Traumatic Brain Injury Overview
Due to the limited medical advances in diagnosing and treating a traumatic brain injury, there is much unknown about how a significant blow to the head can affect you. Only certain types of injuries, such as bleeding or fracture will show on imaging. Often the only way to determine the extent of the injury and symptoms is due to verbal, written or vision testing. Signs of head injuries can include loss of memory, difficulty word finding, clouded thought, depression, irritability, nervousness, anxiety, paranoia, and disturbed sleep. As brain injuries are unique, there can be a wide range of symptoms. After suffering a head injury, it may be challenging to complete tasks that you had accomplished without difficulty prior to the injury, such as regular activities at work and home. Often, admitting to others or even yourself that you are suffering the effects of a head injury can be disappointing and embarrassing. If you have been the victim of a head injury due to the negligence of another, contact McNeese & Trotsky to discuss your case today.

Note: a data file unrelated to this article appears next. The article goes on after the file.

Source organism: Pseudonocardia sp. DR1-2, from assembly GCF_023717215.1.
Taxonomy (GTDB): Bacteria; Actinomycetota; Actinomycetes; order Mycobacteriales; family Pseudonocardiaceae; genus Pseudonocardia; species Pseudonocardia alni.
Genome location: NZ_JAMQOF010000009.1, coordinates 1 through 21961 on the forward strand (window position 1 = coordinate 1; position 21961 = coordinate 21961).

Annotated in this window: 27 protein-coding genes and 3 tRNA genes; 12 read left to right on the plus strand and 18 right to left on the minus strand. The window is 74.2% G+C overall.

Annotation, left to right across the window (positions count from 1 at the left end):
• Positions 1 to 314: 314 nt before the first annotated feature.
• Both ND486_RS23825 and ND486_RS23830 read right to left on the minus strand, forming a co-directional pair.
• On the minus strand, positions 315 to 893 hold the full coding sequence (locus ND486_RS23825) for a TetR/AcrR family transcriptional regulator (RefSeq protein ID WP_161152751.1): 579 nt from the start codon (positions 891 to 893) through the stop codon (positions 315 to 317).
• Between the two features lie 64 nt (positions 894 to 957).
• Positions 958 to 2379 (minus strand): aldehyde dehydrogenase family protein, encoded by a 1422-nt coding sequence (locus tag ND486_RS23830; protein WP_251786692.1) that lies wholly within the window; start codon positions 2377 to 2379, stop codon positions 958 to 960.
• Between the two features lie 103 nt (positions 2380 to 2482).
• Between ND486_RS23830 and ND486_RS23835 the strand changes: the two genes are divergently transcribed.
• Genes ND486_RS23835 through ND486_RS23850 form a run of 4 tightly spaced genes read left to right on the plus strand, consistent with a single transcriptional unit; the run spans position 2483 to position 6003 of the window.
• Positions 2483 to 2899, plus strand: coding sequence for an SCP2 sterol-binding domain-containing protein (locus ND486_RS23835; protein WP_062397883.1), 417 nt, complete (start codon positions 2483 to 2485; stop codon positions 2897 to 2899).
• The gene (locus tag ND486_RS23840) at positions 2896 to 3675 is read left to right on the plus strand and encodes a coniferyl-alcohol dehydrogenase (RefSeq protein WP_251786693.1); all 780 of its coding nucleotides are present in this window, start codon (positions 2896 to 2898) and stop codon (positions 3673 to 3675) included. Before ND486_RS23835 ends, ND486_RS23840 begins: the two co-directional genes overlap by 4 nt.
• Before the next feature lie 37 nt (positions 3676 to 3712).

Traumatic Brain Injury Questions
How do I know if I am suffering from a Traumatic Brain Injury?
Sometimes the signs and symptoms of a traumatic brain injury (TBI) can be difficult to distinguish or subtle. The symptoms can also take time to show up meaning that it could take a couple days or even weeks after your injury to present itself. Some common symptoms of a TBI include persistent headache and neck pain, mood changes including increased irritability, dizziness, blurred vision, increased light sensitivity, confusion, foggy brain, delayed speech or thought, difficulty remembering or concentrating, ringing in the ears, and a loss of sense of smell or taste. If you experience any of these symptoms or you suspect that your head was hit during an impact, including any loss of consciousness, it is strongly advised that you seek medical attention to have your injuries evaluated.
What is the amount of time I can seek compensation for an injury?
This depends on the jurisdiction you are in and potentially the terms of your insurance contract. Review your policy and consult your local court rules for the relevant statute of limitations or seek the guidance of an attorney.
If I signed a paper saying that I was OK, can I file a claim?
As stated earlier, it’s not uncommon to experience delayed onset of pain and soreness. It’s always best to hold off on signing anything until you’ve had time to process the experience and allow any injuries to expose themselves. However, if you did sign something, you may still have options available to you in order to bring a claim. An attorney would be able to look at your case and offer any potential alternative routes for recovery.